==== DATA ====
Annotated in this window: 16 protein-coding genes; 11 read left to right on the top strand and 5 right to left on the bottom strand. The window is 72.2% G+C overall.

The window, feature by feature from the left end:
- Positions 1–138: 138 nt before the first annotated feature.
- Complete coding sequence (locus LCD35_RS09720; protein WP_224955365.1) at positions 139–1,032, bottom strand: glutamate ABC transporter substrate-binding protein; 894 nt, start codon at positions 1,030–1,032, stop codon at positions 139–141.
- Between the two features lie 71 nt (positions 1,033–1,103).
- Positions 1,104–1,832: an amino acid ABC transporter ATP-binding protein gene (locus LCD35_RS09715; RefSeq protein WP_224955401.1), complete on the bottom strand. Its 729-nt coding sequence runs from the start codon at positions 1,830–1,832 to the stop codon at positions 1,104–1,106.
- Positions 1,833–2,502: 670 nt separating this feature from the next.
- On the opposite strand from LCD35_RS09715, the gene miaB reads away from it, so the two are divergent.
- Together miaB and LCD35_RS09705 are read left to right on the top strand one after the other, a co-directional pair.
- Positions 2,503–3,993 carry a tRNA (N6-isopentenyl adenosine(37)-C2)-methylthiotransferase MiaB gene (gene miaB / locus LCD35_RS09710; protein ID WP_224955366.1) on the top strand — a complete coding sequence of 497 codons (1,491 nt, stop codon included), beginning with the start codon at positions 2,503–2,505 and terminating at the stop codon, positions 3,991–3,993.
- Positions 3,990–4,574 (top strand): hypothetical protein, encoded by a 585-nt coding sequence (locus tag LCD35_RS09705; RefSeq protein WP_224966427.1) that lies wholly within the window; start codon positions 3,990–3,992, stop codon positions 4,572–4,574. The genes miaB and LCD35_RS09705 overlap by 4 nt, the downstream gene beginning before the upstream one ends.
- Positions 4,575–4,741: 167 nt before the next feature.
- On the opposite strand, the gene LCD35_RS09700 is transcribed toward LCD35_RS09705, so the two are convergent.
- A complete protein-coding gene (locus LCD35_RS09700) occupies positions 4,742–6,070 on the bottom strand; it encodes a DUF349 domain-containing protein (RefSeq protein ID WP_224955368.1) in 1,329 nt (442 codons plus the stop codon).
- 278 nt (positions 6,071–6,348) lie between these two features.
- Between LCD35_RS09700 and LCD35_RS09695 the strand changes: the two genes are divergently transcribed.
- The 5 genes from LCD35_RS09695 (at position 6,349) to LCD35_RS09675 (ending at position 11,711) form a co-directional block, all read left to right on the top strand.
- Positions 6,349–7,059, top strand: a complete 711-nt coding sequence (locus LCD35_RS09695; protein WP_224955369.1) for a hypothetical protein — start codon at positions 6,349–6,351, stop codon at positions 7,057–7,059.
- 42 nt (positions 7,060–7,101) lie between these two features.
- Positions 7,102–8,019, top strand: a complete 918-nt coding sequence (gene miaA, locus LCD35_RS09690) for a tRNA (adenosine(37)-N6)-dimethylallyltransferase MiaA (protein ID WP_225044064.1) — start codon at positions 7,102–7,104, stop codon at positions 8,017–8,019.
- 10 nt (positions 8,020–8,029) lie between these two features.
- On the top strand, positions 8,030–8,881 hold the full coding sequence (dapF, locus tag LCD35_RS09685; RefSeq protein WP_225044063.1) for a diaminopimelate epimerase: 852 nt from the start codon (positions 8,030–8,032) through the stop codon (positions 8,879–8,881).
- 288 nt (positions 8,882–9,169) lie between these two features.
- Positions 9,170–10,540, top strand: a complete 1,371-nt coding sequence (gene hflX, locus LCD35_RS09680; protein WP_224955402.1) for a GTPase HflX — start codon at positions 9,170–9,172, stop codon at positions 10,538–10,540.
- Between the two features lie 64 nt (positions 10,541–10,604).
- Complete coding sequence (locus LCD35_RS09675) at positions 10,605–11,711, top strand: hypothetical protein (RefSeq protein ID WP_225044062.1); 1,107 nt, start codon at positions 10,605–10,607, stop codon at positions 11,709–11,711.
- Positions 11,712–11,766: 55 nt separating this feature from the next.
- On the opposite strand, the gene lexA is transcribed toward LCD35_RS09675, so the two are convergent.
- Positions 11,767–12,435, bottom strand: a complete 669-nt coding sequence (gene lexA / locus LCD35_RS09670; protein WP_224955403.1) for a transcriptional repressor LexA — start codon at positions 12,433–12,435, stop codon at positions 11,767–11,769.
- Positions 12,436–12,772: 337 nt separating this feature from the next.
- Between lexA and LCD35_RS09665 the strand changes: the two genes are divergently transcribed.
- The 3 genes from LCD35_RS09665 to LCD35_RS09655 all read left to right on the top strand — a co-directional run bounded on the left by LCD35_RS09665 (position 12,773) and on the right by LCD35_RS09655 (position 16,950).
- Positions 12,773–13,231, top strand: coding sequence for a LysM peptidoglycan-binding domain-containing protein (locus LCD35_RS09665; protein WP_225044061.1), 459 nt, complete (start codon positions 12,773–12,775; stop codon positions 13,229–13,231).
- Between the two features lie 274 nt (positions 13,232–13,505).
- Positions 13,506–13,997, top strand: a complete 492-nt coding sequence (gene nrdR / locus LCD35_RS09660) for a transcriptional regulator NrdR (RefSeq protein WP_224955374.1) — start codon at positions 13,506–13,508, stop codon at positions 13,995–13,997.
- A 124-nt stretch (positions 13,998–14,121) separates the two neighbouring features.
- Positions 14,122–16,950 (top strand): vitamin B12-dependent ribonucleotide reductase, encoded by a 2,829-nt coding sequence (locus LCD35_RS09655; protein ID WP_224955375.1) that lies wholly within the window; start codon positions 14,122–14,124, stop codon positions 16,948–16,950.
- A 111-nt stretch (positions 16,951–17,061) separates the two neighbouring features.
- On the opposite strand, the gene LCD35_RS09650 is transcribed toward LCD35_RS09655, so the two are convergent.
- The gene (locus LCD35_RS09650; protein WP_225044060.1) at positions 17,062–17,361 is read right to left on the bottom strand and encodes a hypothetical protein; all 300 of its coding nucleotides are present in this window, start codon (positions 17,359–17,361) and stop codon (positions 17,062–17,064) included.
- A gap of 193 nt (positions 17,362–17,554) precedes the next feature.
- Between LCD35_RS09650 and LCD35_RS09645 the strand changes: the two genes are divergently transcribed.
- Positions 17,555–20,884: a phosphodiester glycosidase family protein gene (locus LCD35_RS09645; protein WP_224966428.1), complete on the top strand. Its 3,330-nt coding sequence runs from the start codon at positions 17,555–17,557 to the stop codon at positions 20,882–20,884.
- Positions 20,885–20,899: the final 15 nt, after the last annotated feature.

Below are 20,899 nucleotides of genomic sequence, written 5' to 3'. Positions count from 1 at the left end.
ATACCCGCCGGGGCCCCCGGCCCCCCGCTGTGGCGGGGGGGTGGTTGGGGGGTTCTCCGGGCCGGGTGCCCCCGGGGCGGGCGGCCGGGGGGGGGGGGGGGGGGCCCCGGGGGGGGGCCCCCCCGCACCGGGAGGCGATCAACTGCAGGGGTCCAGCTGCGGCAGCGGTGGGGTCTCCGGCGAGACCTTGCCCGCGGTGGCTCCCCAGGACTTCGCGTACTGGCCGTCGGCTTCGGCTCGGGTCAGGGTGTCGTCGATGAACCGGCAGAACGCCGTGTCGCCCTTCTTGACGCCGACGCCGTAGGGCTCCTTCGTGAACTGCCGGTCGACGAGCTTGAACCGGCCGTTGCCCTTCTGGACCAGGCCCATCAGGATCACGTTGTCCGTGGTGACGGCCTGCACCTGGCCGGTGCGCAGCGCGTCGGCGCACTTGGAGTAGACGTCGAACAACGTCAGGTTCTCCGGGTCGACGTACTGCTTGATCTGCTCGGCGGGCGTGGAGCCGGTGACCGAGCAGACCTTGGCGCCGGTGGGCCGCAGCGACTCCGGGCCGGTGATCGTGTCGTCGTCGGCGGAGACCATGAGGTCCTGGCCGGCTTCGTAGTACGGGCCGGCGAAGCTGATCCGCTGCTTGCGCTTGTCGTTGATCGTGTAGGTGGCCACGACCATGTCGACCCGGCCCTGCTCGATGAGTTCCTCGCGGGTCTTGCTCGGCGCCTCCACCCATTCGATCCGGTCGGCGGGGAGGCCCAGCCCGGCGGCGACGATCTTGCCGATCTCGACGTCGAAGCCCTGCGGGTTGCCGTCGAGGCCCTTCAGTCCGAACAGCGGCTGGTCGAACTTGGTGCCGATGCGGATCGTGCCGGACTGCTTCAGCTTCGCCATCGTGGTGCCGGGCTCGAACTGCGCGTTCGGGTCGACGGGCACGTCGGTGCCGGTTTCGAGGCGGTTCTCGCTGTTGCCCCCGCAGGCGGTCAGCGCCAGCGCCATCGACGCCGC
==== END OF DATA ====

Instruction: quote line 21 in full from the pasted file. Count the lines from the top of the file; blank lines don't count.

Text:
- 10 nt (positions 8,020–8,029) lie between these two features.